Today, Zoo Miami’s newest litter of endangered African painted dogs received their follow-up 8 week exam which included getting weighed, having blood drawn and receiving vaccinations for distemper. This was only the second time that the puppies have been separated from their mother to be examined and they all did very well (though to hear them vocalize one might think differently!!). All puppies are growing quickly and are now on their exhibit with their parents daily.
With less than 6,000 individuals left in the wild, the African painted dog is one of the most endangered carnivores on the continent. Found in isolated pockets of Eastern and Southern Africa, they occur in packs that can range from 6 to over 20 individuals. They are cooperative hunters which experience one of the highest success rates of any of the major carnivores. Only the alpha pair reproduce within the pack and the female can have as many as 20 puppies which are all raised cooperatively by the other pack members. As cooperative hunters, they are able to take down prey much larger than themselves such as wildebeests and other large antelope. Other prey species include warthogs and smaller antelope such as impala and gazelles.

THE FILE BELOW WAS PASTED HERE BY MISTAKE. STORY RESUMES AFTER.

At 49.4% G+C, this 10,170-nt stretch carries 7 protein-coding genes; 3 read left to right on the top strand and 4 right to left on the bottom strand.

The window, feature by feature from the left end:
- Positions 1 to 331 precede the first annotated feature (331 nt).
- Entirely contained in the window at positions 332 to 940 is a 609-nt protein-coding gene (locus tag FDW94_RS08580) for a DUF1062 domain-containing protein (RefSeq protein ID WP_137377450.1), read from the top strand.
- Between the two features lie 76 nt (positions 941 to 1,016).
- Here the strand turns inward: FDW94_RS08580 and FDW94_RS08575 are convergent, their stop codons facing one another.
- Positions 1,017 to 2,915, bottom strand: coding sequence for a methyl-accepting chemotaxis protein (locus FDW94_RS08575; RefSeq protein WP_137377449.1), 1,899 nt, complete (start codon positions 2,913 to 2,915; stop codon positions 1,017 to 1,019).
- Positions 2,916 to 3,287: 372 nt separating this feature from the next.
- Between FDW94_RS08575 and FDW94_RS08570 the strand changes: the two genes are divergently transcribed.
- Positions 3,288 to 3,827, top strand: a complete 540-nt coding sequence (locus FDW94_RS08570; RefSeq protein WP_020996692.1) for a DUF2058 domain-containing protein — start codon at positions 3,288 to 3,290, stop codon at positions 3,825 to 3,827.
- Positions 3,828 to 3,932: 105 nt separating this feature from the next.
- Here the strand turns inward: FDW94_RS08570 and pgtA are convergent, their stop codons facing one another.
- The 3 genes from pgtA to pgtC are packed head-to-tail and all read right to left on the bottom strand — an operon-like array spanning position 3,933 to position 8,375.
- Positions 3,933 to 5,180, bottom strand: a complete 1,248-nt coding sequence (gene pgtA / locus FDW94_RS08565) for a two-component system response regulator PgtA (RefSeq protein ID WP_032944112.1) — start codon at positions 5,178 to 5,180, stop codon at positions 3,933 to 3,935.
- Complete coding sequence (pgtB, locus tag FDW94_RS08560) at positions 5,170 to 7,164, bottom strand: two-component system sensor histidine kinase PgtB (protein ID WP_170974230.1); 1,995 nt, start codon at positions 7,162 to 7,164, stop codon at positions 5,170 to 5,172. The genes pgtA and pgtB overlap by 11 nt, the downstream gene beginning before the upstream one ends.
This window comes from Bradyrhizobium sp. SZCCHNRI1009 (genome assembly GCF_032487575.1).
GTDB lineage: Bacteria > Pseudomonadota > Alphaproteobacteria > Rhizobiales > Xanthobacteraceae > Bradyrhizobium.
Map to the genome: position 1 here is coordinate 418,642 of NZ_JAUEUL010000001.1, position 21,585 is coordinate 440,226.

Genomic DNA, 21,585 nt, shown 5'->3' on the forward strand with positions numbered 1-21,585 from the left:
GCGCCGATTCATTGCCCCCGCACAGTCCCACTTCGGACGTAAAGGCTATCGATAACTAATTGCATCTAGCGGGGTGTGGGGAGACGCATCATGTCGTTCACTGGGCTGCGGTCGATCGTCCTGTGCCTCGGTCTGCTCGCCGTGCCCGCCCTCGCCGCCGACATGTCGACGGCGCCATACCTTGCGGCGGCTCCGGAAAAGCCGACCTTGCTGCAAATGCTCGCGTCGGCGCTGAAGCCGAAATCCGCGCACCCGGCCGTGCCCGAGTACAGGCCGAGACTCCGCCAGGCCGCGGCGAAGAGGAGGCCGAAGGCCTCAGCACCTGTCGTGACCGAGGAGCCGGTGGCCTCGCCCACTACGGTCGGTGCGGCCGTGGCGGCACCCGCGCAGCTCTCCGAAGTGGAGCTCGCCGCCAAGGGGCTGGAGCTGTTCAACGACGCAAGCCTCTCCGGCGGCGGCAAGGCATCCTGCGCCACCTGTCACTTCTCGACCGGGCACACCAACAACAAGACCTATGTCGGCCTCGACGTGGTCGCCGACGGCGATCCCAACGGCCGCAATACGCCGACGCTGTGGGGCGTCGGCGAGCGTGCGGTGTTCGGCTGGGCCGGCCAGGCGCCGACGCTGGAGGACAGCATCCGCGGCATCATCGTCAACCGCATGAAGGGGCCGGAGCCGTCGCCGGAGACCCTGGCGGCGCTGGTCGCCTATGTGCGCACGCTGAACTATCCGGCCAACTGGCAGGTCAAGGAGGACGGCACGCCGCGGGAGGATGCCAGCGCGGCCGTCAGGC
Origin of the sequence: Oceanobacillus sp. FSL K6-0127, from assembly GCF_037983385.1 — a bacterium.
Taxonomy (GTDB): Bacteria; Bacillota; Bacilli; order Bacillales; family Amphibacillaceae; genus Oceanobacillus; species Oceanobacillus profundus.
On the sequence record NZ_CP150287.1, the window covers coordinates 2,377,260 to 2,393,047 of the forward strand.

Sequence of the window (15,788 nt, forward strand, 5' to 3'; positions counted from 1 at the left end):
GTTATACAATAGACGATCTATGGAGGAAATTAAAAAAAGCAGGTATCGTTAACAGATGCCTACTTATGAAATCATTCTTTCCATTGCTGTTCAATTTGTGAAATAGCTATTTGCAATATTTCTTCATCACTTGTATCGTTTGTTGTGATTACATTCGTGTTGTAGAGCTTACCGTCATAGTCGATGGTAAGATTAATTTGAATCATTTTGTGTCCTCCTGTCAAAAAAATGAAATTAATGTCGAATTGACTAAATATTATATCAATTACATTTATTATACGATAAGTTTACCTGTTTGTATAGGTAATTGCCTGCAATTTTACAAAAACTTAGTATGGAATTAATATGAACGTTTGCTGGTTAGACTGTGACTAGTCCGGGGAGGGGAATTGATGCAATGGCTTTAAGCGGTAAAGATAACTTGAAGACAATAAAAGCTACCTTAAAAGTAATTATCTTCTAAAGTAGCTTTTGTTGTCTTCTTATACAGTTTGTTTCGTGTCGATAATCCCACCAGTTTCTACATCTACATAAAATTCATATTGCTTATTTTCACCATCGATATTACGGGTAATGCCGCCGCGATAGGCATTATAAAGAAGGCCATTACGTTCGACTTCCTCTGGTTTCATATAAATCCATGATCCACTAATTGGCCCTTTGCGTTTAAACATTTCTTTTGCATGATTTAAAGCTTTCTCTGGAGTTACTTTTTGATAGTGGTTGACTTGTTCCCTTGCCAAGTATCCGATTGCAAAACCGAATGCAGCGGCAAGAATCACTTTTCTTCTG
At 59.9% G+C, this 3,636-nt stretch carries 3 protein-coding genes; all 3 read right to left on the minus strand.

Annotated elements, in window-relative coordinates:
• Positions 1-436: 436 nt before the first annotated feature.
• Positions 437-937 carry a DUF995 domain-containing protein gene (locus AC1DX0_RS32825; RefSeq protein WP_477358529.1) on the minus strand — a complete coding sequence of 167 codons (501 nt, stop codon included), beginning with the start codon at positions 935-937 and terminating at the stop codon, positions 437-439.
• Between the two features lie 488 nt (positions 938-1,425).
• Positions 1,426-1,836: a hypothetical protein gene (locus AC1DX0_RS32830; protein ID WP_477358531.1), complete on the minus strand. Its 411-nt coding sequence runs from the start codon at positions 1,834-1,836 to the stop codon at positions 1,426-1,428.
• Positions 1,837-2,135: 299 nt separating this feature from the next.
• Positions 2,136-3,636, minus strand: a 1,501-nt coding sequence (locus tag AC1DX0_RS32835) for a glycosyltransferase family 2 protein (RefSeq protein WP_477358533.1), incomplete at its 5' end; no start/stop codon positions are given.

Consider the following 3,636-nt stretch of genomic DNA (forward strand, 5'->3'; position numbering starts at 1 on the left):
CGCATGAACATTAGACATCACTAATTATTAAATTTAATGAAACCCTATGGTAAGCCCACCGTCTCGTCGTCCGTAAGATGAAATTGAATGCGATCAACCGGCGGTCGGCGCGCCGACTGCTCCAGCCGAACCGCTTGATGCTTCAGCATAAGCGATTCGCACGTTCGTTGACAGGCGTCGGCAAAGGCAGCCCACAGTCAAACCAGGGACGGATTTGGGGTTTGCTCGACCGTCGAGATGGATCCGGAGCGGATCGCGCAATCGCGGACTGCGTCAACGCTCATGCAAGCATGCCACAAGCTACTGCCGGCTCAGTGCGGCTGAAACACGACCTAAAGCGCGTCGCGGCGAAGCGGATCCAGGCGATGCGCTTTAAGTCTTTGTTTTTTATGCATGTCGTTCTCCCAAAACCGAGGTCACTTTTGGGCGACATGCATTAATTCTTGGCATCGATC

The largest threats to the African painted dogs are being shot by land owners who consider them a threat to their livestock, fragmented habitat, and disease transmission such as rabies and distemper that is introduced by domestic dogs.
These are the first successful births of these endangered carnivores at Zoo Miami in nearly 20 years and are a very important part of a carefully planned breeding program to help ensure the survival of these amazing animals. To celebrate these monumental births, please be on the lookout for upcoming special naming opportunities that will be announced in the Zoo News and on the zoo’s social media platforms which will allow individuals to make donations for the privilege of naming one (or the whole pack) of these precious puppies as a contribution to the legacy of wildlife.
Video: Ron Magill